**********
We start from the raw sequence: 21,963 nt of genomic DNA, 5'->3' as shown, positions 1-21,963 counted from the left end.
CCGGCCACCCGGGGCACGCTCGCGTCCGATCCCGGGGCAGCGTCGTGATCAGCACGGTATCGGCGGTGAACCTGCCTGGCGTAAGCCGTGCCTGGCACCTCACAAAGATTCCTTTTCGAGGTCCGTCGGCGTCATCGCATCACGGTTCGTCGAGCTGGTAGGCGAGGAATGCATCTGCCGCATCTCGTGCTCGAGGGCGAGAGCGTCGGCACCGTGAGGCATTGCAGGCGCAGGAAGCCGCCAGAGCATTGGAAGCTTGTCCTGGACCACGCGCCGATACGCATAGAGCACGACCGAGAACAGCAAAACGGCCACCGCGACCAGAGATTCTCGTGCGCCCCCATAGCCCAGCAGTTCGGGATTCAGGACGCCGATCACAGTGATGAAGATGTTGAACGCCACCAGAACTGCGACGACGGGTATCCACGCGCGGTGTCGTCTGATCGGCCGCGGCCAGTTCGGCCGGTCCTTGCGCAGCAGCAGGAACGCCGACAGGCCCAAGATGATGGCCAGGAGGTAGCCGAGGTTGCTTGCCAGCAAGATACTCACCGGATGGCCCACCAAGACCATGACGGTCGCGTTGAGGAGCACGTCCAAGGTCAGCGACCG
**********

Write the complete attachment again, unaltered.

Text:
We start from the raw sequence: 21,963 nt of genomic DNA, 5'->3' as shown, positions 1-21,963 counted from the left end.
CCGGCCACCCGGGGCACGCTCGCGTCCGATCCCGGGGCAGCGTCGTGATCAGCACGGTATCGGCGGTGAACCTGCCTGGCGTAAGCCGTGCCTGGCACCTCACAAAGATTCCTTTTCGAGGTCCGTCGGCGTCATCGCATCACGGTTCGTCGAGCTGGTAGGCGAGGAATGCATCTGCCGCATCTCGTGCTCGAGGGCGAGAGCGTCGGCACCGTGAGGCATTGCAGGCGCAGGAAGCCGCCAGAGCATTGGAAGCTTGTCCTGGACCACGCGCCGATACGCATAGAGCACGACCGAGAACAGCAAAACGGCCACCGCGACCAGAGATTCTCGTGCGCCCCCATAGCCCAGCAGTTCGGGATTCAGGACGCCGATCACAGTGATGAAGATGTTGAACGCCACCAGAACTGCGACGACGGGTATCCACGCGCGGTGTCGTCTGATCGGCCGCGGCCAGTTCGGCCGGTCCTTGCGCAGCAGCAGGAACGCCGACAGGCCCAAGATGATGGCCAGGAGGTAGCCGAGGTTGCTTGCCAGCAAGATACTCACCGGATGGCCCACCAAGACCATGACGGTCGCGTTGAGGAGCACGTCCAAGGTCAGCGACCG